The ’02 started out just fine. The motor started and ran smoothly. The gas needle was paged at the full indicator and with the windows down and the wings swiveled (poor man’s AC) the trip down to Cypress looked like it would be a breeze. After about 5 miles, a strong ozone smell started filling the cabin. Being in the electronic industry, the smell of burned wiring/circuitry is seared into our team’s psyche. So, our guy immediately pulled into the slow lane and he eyed the next exit which was less than a mile away. Half a mile, one quarter of a mile, then wisps of smoke started coming out of the hood vents. Not good, NOT GOOD! The exit was there and the car was coasted off to a side street and the ignition was turned off immediately. The hood was popped and the car was thoroughly inspected, but no burned or even hot wiring were visible … Strange. Headlights worked as did the horn, so the battery was fine, but the engine would not even attempt to start. Our team member turned back the ignition. Nothing. Again. Nothing. After 20 minutes of inspecting the car and conferencing with mechanic contacts, he just concluded that the journey needed to be continued so he figured that it’s time to bump start the car! The street was relatively flat and mostly disserted so he pushed the car and jumped back in to pop the clutch … nothing again! Attempt after attempt, in forward and reverse gears, no luck. Bump starting a car is tough with just one person at any time but add in summer day temperatures, dress cloths and dress shoes and you are sure to have a memorable experience!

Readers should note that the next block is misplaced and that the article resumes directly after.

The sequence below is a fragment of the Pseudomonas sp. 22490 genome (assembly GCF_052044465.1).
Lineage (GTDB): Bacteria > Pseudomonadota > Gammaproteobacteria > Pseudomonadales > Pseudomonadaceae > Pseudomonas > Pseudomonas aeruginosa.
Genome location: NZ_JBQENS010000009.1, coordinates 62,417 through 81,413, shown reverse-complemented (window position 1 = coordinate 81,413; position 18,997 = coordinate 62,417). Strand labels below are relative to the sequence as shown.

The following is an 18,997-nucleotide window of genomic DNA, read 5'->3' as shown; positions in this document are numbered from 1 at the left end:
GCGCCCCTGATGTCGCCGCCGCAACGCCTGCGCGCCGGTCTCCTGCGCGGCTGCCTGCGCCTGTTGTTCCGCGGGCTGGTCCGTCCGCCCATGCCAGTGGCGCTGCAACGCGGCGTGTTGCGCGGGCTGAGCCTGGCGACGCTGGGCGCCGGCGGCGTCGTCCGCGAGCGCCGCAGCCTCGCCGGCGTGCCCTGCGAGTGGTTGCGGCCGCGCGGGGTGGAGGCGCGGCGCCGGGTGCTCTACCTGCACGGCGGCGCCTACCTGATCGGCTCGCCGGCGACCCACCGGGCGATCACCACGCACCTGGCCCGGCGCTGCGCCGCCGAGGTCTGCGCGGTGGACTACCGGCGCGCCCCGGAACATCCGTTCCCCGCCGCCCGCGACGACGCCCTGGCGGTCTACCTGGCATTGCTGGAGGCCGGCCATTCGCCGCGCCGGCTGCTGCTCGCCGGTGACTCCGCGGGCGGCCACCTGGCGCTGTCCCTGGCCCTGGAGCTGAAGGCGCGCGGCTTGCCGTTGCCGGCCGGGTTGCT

After 20 minutes of attempting to bump start the ’02 and with perspiration running our guys hair, cloths and make-up (well, strike the last words), smoke started billowing out of the hood vents again. This time, with the car stopped, he wrench opened the hood and located the culprit. The smoke was coming from the heater/vent fan. Apparently, sometime in its past, the motor had seized and, unbeknownst to us, the fan switch had been set to the on position this whole time. The switch was quickly set to the off position and the smoke dissipated … On a hunch, our guy turned the key to the start position and, wouldn’t you know it, the engine fired right up. Finally after more than an hour stuck on a random side street, our ’02 was on its way (slowly and cautiously) back to our Cypress warehouse.


Alyson Yarberry